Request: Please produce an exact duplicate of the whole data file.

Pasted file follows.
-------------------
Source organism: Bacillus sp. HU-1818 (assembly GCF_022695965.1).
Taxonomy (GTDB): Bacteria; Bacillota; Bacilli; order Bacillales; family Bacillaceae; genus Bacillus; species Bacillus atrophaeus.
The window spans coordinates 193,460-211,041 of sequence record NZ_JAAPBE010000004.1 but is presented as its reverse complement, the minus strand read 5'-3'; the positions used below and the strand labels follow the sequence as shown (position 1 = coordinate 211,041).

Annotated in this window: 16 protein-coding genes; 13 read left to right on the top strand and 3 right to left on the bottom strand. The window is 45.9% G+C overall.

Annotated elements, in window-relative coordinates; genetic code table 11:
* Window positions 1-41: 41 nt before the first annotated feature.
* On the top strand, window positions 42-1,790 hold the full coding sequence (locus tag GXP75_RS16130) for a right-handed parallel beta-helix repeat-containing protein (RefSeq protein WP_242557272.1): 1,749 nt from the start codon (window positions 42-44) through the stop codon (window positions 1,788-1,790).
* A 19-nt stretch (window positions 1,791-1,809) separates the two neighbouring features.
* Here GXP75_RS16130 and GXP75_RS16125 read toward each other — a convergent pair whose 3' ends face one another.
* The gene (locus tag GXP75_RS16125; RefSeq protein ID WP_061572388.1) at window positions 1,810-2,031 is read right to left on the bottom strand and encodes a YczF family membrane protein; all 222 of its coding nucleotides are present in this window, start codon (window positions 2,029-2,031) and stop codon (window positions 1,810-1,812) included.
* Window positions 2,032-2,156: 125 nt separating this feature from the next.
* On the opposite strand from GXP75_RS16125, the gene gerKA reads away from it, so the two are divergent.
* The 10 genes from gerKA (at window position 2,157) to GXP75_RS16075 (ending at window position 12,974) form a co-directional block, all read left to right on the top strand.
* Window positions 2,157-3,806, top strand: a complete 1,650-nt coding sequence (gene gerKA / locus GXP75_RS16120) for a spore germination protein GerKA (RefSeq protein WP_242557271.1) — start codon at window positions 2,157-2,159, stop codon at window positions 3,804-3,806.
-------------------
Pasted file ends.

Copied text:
Source organism: Bacillus sp. HU-1818 (assembly GCF_022695965.1).
Taxonomy (GTDB): Bacteria; Bacillota; Bacilli; order Bacillales; family Bacillaceae; genus Bacillus; species Bacillus atrophaeus.
The window spans coordinates 193,460-211,041 of sequence record NZ_JAAPBE010000004.1 but is presented as its reverse complement, the minus strand read 5'-3'; the positions used below and the strand labels follow the sequence as shown (position 1 = coordinate 211,041).

Annotated in this window: 16 protein-coding genes; 13 read left to right on the top strand and 3 right to left on the bottom strand. The window is 45.9% G+C overall.

Annotated elements, in window-relative coordinates; genetic code table 11:
* Window positions 1-41: 41 nt before the first annotated feature.
* On the top strand, window positions 42-1,790 hold the full coding sequence (locus tag GXP75_RS16130) for a right-handed parallel beta-helix repeat-containing protein (RefSeq protein WP_242557272.1): 1,749 nt from the start codon (window positions 42-44) through the stop codon (window positions 1,788-1,790).
* A 19-nt stretch (window positions 1,791-1,809) separates the two neighbouring features.
* Here GXP75_RS16130 and GXP75_RS16125 read toward each other — a convergent pair whose 3' ends face one another.
* The gene (locus tag GXP75_RS16125; RefSeq protein ID WP_061572388.1) at window positions 1,810-2,031 is read right to left on the bottom strand and encodes a YczF family membrane protein; all 222 of its coding nucleotides are present in this window, start codon (window positions 2,029-2,031) and stop codon (window positions 1,810-1,812) included.
* Window positions 2,032-2,156: 125 nt separating this feature from the next.
* On the opposite strand from GXP75_RS16125, the gene gerKA reads away from it, so the two are divergent.
* The 10 genes from gerKA (at window position 2,157) to GXP75_RS16075 (ending at window position 12,974) form a co-directional block, all read left to right on the top strand.
* Window positions 2,157-3,806, top strand: a complete 1,650-nt coding sequence (gene gerKA / locus GXP75_RS16120) for a spore germination protein GerKA (RefSeq protein WP_242557271.1) — start codon at window positions 2,157-2,159, stop codon at window positions 3,804-3,806.